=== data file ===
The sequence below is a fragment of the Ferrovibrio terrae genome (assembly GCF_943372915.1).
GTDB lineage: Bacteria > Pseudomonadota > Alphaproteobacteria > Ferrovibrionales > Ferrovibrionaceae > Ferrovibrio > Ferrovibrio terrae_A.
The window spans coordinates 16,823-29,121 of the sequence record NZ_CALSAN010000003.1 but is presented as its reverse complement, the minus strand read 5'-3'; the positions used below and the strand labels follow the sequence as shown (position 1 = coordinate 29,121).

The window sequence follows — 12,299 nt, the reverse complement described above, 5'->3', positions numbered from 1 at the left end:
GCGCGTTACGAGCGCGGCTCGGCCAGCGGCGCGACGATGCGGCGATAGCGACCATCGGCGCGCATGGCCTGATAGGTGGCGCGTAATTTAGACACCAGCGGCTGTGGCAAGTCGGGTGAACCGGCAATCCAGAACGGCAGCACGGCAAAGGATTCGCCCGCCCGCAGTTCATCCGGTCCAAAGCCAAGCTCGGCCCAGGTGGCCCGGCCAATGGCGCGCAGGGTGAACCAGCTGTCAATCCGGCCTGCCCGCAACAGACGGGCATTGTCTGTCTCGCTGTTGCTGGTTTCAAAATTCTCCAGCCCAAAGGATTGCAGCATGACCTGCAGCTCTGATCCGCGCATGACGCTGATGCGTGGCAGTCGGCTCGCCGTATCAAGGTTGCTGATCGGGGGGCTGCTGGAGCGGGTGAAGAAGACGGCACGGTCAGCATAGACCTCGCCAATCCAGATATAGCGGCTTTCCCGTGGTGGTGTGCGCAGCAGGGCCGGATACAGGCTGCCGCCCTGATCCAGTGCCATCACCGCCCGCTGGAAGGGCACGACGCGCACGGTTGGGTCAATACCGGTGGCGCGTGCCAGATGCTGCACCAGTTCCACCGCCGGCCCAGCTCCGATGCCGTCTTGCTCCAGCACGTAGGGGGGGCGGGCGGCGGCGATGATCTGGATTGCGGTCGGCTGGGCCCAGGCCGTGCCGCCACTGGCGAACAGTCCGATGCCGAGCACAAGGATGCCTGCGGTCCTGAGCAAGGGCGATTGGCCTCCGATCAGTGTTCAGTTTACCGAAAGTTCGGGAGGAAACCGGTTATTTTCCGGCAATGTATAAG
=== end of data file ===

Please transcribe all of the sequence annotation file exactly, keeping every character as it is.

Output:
The sequence below is a fragment of the Ferrovibrio terrae genome (assembly GCF_943372915.1).
GTDB lineage: Bacteria > Pseudomonadota > Alphaproteobacteria > Ferrovibrionales > Ferrovibrionaceae > Ferrovibrio > Ferrovibrio terrae_A.
The window spans coordinates 16,823-29,121 of the sequence record NZ_CALSAN010000003.1 but is presented as its reverse complement, the minus strand read 5'-3'; the positions used below and the strand labels follow the sequence as shown (position 1 = coordinate 29,121).

The window sequence follows — 12,299 nt, the reverse complement described above, 5'->3', positions numbered from 1 at the left end:
GCGCGTTACGAGCGCGGCTCGGCCAGCGGCGCGACGATGCGGCGATAGCGACCATCGGCGCGCATGGCCTGATAGGTGGCGCGTAATTTAGACACCAGCGGCTGTGGCAAGTCGGGTGAACCGGCAATCCAGAACGGCAGCACGGCAAAGGATTCGCCCGCCCGCAGTTCATCCGGTCCAAAGCCAAGCTCGGCCCAGGTGGCCCGGCCAATGGCGCGCAGGGTGAACCAGCTGTCAATCCGGCCTGCCCGCAACAGACGGGCATTGTCTGTCTCGCTGTTGCTGGTTTCAAAATTCTCCAGCCCAAAGGATTGCAGCATGACCTGCAGCTCTGATCCGCGCATGACGCTGATGCGTGGCAGTCGGCTCGCCGTATCAAGGTTGCTGATCGGGGGGCTGCTGGAGCGGGTGAAGAAGACGGCACGGTCAGCATAGACCTCGCCAATCCAGATATAGCGGCTTTCCCGTGGTGGTGTGCGCAGCAGGGCCGGATACAGGCTGCCGCCCTGATCCAGTGCCATCACCGCCCGCTGGAAGGGCACGACGCGCACGGTTGGGTCAATACCGGTGGCGCGTGCCAGATGCTGCACCAGTTCCACCGCCGGCCCAGCTCCGATGCCGTCTTGCTCCAGCACGTAGGGGGGGCGGGCGGCGGCGATGATCTGGATTGCGGTCGGCTGGGCCCAGGCCGTGCCGCCACTGGCGAACAGTCCGATGCCGAGCACAAGGATGCCTGCGGTCCTGAGCAAGGGCGATTGGCCTCCGATCAGTGTTCAGTTTACCGAAAGTTCGGGAGGAAACCGGTTATTTTCCGGCAATGTATAAG